Pattern: Simplicity 8376, View 1
Fabric: 95% Cotton 5% Spandex jersey with Triceratops print, and 100% cotton jersey for neckband
Size Made: M
Pattern: Burda 6659, View A
Fabric: 95% Cotton 5% Spandex jersey with Triceratops print, and 100% cotton jersey for waistband and cuffs
Size Made: 44
This project was an unexpected success! I’d had this dinosaur jersey sitting around for some time, intending to get to grips with my overlocker which I still haven’t done. Instead, I sewed these pyjamas entirely using the zig zag stitch on my normal sewing machine. They were a surprisingly quick and easy make, with very satisfying results.
I made the bottoms first, with very few modifications from the pattern. The only change I planned to make was to not include a drawstring at the waist. However, when it came to fitting the waistband I didn’t have any narrow elastic handy, so instead of two bands of narrow elastic I opted for a single band of wide. Otherwise I made no changes and I’m frankly astounded by how well these fit!
With the top, I changed the shape of the front and back pieces, which tapered in at the waist and out again at the hip. I simplified the shape by drawing a straight line from underarm to hem, more like a standard t shirt. I’m really happy with the finished shape and I’d make it exactly the same again.
The Burda pattern (trousers) was labelled ‘easy’, and it certainly was, but the instructions were very brief and so I don’t think the pattern would be suitable for a beginner without any support. The Simplicity pattern, however, was quite detailed and more accessible, and I think would make quite a good first jersey sewing project.
I’ve pretty much not taken these pyjamas off since finishing them. They’re incredibly comfortable, I’m pleased with the fit and I definitely plan to make more. They feel like the right clothes for 2020.
Pattern: Paule by Republique du Chiffon
Fabric: Pistachio 100% Linen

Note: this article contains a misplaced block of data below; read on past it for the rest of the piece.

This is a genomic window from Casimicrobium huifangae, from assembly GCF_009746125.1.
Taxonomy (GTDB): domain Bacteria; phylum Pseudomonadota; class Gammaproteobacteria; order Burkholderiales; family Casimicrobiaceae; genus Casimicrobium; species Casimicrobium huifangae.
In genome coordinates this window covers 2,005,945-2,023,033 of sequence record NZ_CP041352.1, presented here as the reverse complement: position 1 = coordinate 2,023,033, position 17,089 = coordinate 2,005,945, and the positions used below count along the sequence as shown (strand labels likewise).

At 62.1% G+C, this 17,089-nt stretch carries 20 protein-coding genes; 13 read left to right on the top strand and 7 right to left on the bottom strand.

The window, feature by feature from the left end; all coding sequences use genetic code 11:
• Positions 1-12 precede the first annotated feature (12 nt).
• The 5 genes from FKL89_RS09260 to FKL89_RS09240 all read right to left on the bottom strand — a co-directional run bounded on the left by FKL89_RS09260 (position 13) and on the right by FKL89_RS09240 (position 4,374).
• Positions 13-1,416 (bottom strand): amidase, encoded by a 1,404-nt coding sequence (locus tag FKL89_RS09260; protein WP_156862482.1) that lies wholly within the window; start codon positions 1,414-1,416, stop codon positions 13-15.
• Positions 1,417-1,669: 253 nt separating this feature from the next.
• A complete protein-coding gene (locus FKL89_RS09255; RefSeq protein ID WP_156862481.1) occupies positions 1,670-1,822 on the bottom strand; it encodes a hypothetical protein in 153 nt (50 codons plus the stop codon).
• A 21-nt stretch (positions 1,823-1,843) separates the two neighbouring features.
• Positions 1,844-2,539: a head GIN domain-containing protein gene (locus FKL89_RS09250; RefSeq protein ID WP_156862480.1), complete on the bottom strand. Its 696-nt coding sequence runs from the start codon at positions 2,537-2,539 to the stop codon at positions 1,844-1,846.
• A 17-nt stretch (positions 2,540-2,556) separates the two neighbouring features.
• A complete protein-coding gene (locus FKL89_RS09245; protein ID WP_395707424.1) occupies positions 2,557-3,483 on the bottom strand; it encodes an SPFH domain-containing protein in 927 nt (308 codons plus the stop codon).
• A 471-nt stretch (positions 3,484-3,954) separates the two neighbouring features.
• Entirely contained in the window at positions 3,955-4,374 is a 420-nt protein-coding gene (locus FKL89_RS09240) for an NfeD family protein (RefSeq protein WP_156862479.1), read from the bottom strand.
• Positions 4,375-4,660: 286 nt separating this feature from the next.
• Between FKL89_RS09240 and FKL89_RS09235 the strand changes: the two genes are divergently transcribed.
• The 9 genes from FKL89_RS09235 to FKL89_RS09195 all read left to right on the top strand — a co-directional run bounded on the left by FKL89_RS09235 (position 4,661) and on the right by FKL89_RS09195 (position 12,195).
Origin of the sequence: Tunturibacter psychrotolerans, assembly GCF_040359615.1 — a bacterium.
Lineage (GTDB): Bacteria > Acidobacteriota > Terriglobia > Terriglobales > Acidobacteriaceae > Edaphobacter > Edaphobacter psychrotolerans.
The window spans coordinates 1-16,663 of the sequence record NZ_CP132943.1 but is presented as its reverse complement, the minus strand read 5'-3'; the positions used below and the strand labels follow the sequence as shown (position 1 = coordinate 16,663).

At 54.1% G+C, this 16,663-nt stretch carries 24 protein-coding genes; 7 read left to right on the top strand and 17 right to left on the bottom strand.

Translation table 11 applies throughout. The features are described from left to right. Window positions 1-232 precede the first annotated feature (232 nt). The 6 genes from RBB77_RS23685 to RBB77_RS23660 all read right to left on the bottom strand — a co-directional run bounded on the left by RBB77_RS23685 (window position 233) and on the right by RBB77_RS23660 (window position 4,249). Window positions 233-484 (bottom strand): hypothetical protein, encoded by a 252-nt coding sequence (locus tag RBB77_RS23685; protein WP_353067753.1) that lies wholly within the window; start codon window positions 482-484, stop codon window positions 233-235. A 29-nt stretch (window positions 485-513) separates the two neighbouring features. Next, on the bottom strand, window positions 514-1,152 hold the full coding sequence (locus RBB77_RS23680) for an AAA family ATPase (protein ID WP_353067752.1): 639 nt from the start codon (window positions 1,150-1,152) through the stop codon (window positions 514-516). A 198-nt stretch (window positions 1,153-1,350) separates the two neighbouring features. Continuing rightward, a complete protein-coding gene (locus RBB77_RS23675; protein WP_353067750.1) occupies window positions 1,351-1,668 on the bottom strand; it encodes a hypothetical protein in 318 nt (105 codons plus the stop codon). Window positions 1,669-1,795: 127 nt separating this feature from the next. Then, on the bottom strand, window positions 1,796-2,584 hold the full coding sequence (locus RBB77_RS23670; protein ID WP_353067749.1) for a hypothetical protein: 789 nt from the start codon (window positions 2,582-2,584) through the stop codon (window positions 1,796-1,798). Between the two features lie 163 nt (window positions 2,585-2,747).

Size Made: 38 on top graded to 44 on the bottom
My search continues for the perfect jumpsuit. I picked this pattern to try because I love the tie details on the shoulders, and the interesting seam construction that joins the top and bottom of the jumpsuit on the diagonal rather than a traditional waistband. I enjoyed making it; the instructions were clear and I found it quite simple to sew given that there are no fastenings to handle. Just a lot of bias binding!
Drafting between sizes was relatively straightforward, though I will say the size range available for this project is not extensive. I drew a curve from size 38 at the top out to size 44 at the bottom of the front and back top pieces. For the trousers, I made size 44 without alteration.
Even though I chose the correct size for my bust, the fit was very wide in the shoulders and kept falling off. You’ll see that I’ve added a small box pleat to the front and back neckline: this brings the straps closer together and makes a better fit, but I also like how it looks and I’ll definitely include this detail if I make another version of this jumpsuit.
Because I was feeling annoyed about this being yet another pattern where my the standardised sizes didn’t represent my body (do they ever represent anyone?!), I added a F*CK SIZES label in the waist seam. These are made by Stitch Collective and I purchased mine from Craft & Thrift Shop.
Overall, I wasn’t thrilled with this garment when I finished it, BUT it has been incredibly comfortable to move about in during the recent spell of hot weather. I think it might be a win after all!